What Does Novo Nordisk's Move Mean for Afrezza?

The new drug application says the insulin will be faster-acting, but it does not say just how fast.

For most of 2015, market watchers and diabetes patients alike have observed the Afrezza conundrum: despite glowing reports from users, sales have been well below expectations, due to a number of challenges for Afrezza’s maker, MannKind, and its marketing partner, Sanofi.

Now comes a new threat: competitor Novo Nordisk has filed a new drug application (NDA) for a “faster-acting insulin aspart,” which is described as a “mealtime insulin developed for the treatment of adults with type 1 and type 2 diabetes.”

The application, filed December 9, 2015, doesn’t say just how fast that “faster acting” insulin is. It does say the insulin would be injected with Novo Nordisk’s FlexTouch device.

It remains to be seen whether Afrezza will maintain any edge over a Novo Nordisk insulin. At the moment, the company’s fastest-acting product, Novolog, takes up to 30 minutes longer to reach its peak absorption rate.

No matter what, Afrezza’s inhalable form would still have the same benefits and challenges it has now: convenience and freedom from needles for those who dislike injections. This includes the potential willingness of some type 2 patients to use insulin who won’t try it at all.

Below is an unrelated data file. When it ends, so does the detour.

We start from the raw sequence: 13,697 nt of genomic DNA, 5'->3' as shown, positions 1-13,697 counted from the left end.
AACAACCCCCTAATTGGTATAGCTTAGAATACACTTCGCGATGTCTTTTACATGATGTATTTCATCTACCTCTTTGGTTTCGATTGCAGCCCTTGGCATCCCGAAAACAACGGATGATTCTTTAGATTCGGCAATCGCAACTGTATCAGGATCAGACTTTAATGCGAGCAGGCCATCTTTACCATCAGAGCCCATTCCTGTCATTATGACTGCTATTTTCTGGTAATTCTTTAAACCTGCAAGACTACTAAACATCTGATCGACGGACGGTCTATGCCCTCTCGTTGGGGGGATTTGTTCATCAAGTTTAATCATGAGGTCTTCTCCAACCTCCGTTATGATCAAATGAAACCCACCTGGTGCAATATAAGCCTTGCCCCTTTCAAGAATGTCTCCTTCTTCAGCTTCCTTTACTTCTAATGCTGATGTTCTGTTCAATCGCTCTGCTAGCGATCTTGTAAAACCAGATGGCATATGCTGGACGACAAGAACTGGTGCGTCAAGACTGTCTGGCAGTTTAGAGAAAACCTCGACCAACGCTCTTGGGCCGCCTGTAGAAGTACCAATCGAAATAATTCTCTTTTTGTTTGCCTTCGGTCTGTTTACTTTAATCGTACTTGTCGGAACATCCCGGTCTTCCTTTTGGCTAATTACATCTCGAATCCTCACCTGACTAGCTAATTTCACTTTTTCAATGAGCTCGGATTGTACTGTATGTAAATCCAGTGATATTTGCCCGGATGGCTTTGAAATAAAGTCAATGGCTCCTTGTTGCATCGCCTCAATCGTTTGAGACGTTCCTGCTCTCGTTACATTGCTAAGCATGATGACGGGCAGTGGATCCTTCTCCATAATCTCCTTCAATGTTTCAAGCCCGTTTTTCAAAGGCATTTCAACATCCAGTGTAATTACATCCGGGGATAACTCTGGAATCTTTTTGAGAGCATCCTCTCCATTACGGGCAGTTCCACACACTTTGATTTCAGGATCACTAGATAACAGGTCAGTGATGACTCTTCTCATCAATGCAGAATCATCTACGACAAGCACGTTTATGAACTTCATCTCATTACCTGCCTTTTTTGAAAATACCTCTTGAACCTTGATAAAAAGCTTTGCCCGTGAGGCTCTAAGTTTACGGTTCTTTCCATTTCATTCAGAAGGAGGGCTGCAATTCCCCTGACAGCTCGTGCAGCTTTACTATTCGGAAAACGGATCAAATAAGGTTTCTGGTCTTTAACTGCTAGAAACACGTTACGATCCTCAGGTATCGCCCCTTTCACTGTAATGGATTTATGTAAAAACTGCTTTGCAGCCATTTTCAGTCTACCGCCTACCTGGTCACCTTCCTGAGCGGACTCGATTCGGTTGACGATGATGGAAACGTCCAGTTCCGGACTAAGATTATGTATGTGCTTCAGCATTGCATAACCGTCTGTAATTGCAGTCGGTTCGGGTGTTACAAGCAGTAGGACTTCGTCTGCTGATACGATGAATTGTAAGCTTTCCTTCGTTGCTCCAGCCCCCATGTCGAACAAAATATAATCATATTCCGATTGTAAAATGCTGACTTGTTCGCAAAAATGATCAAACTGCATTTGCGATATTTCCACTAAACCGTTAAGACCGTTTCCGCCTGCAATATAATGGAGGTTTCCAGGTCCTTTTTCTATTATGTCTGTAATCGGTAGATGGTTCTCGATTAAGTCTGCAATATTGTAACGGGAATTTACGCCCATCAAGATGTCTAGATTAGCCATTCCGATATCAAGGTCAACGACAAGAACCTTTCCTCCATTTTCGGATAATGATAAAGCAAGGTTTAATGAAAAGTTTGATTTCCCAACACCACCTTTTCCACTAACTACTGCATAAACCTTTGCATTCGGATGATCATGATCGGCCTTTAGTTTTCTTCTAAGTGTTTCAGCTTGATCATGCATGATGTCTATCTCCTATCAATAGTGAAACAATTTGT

A search social media under the hashtag “Afrezza,” produces posts that say, “My lowest A1C ever,” some with printouts showing the proof. Patients with type 1 diabetes revel in enjoying a holiday meal for the first time in years. There’s also occasional discussion of what to do when an endocrinologist won’t prescribe the mealtime insulin.

Afrezza isn’t intended to replace long-acting insulin for type 1 patients; instead, it’s used at mealtimes to quickly keep blood sugar levels in check. Patients have offered testimonials about increased levels of glycemic control, as well as not drawing attention by injecting themselves in public.

Quarter earnings reports are a different story. The American Journal of Managed Care reported this summer how Sanofi made a concerted effort at the American Diabetes Association meeting in June to educate physicians on how to bill for spirometry, which FDA required to screen out patients with lung problems. Despite this, the black box warning is enough to scare off many physicians from prescribing Afrezza. A bigger problem appears to be payers, many of whom have declined to cover the therapy.

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